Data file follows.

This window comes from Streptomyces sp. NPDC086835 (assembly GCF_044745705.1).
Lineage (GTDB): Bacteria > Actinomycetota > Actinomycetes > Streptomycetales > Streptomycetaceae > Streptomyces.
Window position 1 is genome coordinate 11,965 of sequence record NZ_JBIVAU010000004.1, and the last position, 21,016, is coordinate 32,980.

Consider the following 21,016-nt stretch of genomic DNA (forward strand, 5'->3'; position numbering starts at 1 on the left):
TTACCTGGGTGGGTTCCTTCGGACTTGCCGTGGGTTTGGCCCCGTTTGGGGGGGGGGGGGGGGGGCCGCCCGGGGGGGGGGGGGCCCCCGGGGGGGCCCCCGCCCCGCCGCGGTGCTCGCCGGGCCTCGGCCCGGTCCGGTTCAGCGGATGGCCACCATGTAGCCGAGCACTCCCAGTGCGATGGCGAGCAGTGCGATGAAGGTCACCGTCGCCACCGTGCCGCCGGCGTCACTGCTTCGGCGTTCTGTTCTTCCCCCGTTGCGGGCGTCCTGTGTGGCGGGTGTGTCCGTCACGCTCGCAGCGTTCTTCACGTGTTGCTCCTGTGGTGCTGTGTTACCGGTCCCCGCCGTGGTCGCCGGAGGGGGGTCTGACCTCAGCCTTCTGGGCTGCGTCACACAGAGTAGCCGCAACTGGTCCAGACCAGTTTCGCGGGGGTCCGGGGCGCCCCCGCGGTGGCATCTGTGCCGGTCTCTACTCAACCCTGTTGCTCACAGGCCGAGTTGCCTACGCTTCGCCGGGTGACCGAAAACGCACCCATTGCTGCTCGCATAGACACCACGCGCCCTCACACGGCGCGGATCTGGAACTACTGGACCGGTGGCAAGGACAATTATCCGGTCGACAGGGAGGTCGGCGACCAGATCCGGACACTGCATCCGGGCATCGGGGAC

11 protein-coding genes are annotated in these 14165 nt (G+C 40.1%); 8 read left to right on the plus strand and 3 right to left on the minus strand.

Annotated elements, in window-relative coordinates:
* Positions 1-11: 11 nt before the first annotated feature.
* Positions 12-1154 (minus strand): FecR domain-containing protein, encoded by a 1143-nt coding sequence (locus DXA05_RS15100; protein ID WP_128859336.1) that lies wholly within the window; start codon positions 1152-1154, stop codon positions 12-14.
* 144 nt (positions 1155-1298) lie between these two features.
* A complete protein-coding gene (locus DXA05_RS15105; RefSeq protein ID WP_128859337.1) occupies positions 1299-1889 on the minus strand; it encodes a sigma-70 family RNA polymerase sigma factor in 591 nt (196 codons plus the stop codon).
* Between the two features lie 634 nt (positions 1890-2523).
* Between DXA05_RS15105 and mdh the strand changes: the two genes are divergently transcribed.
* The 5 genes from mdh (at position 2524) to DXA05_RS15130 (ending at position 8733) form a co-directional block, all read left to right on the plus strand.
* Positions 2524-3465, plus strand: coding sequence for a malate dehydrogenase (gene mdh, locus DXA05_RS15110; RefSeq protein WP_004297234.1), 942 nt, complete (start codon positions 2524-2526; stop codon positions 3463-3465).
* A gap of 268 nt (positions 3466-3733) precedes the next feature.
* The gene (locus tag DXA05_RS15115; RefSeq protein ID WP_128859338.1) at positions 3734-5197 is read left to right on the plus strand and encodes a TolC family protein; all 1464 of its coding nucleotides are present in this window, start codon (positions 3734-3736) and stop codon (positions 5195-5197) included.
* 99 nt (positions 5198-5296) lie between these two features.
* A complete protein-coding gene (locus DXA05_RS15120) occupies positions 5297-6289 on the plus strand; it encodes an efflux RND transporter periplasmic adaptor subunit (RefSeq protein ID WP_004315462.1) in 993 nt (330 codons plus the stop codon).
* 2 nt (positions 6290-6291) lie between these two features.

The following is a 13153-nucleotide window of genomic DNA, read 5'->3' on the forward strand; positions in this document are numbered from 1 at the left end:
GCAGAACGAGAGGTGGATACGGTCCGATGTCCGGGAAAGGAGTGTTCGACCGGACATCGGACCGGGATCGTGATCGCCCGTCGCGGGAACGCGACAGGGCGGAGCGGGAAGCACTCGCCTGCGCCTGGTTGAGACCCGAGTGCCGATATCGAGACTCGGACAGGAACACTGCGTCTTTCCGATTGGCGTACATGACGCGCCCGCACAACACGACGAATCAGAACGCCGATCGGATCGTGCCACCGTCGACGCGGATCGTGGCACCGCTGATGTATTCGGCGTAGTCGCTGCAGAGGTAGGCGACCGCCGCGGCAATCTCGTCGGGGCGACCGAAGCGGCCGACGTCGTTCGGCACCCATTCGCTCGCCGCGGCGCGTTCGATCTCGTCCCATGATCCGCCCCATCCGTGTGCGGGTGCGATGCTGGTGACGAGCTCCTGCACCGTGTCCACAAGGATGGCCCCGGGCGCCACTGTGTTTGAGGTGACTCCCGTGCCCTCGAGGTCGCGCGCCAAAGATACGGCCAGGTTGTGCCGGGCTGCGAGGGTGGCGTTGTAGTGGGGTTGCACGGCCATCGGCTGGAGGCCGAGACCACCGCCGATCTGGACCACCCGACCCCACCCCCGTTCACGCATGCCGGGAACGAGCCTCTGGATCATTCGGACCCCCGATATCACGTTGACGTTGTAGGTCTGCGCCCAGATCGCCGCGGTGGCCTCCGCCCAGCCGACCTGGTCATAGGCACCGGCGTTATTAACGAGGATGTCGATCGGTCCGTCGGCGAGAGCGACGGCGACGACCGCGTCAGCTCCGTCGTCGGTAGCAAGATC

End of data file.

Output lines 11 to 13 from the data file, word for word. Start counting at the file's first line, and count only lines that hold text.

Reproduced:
* A complete protein-coding gene (locus DXA05_RS15105; RefSeq protein ID WP_128859337.1) occupies positions 1299-1889 on the minus strand; it encodes a sigma-70 family RNA polymerase sigma factor in 591 nt (196 codons plus the stop codon).
* Between the two features lie 634 nt (positions 1890-2523).
* Between DXA05_RS15105 and mdh the strand changes: the two genes are divergently transcribed.